With any leadership role, there are always operational responsibilities. If you don’t manage to spend enough time on strategy, operations will easily consume all of your time. Don’t fall into this comfort zone. Block out the time you need to spend on strategic activities or you risk not being effective. No one else is going to do this work, so you need to make it a priority. What are some of the strategic things to focus on? Put in place processes to collect the data you need for business decisions will that drive revenue and profitability. Define and track your metrics and measures and understand the data. Evaluate the best way to segment your customers. Align compensation to make sure the right behaviors are being emphasized. Don’t get entrenched in fighting the day to day battles and escalations at the cost of being a strategic contributor. Once you find the balance you will be on the path to getting your seat at the table.
Another way to ensure that CS thrives is to evangelize the amazing work done by CS and the outcomes that result from this work. Your data is key here. It’s important to make sure that this value is well understood both internally across functions and in the broader business community. As you are building your relationships internally, make sure you illustrate CS contributions with relevant data and examples. Use storytelling to promote how you and your team contribute to other staff throughout the organization. Part of a successful CS function is advocating the importance of a customer centric philosophy. It is up to you be the voice and cheerleader for the rest of the company and to draw the connections between the CS work and the valuable results.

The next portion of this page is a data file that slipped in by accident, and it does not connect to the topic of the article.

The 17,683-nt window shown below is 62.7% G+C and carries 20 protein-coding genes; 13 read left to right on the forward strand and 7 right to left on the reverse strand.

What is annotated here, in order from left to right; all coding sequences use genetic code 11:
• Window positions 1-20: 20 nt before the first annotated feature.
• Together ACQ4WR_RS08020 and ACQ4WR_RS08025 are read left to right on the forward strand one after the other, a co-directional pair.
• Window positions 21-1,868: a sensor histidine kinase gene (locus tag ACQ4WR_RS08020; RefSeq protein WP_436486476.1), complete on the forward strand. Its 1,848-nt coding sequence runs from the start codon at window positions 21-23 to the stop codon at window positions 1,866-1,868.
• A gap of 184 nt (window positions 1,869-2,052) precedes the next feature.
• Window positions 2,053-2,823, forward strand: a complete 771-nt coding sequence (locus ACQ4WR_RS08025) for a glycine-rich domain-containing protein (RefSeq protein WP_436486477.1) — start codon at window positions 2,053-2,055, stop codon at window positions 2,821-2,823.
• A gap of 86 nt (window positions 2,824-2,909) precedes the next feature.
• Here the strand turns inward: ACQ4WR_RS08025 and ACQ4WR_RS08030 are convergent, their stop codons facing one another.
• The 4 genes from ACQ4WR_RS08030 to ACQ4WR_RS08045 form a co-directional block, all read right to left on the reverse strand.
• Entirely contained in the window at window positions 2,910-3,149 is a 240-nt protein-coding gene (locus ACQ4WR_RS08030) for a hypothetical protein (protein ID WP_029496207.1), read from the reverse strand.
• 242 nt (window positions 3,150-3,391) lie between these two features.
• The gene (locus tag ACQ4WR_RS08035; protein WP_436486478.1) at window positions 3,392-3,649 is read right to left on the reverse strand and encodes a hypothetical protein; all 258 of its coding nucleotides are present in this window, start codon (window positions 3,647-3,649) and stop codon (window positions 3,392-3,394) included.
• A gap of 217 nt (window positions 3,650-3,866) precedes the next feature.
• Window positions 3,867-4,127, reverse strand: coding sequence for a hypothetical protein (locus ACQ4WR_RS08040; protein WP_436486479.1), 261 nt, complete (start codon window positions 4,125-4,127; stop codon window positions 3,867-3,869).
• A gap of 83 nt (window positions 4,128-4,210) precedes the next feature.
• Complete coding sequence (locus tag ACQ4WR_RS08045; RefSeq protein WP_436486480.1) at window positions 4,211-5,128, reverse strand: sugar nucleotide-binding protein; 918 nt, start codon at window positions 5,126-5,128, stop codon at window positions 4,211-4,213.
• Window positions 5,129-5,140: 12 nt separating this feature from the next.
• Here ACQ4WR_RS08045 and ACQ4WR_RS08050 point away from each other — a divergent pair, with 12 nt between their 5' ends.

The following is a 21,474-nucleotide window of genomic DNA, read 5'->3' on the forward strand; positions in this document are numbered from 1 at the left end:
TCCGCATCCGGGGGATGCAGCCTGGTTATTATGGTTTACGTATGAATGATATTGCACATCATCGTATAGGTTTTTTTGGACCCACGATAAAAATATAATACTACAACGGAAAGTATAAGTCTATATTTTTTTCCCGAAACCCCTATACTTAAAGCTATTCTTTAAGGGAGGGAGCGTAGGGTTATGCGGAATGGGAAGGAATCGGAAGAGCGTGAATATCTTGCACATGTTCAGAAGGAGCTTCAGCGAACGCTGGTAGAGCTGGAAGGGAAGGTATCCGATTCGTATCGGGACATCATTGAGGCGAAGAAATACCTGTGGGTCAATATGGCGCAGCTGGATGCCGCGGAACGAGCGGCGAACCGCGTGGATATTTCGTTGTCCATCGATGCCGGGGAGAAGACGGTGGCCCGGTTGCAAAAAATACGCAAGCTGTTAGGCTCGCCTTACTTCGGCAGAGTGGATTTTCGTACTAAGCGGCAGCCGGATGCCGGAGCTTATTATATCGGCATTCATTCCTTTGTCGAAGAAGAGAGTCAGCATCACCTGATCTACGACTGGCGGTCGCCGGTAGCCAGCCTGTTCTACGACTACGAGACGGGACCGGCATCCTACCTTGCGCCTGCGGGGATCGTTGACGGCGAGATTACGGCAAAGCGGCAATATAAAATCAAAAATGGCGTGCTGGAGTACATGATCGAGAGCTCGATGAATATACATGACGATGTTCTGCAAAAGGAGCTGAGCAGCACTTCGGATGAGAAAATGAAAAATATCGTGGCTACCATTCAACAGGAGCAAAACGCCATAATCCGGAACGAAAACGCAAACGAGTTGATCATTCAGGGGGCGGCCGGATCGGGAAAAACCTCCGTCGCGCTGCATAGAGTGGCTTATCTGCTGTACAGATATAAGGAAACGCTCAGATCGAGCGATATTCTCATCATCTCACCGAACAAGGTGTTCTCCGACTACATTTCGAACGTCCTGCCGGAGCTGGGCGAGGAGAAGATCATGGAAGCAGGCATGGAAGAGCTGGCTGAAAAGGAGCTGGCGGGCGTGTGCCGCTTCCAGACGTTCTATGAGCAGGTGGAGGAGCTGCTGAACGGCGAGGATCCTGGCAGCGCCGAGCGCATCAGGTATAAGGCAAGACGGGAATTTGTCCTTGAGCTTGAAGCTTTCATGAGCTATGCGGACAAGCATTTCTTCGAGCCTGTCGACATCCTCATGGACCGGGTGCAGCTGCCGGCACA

You might also consider getting involved in the broader CS ecosystem. There are a number of meet-ups, conferences, web sites and communities to join, and it’s always helpful to your career to have a strong peer network. CS is an emerging function and it’s a great time to get involved. You can evangelize CS and the importance of a customer-centric philosophy outside your company. This is necessary to the long term sustainability of the CS Function. If you teach your team and your customers to advocate for the importance of CS, you will be ensuring that a customer centric CS function becomes a stable part of every business organization. If you are going to lead in this emerging field, it is your responsibility to get involved.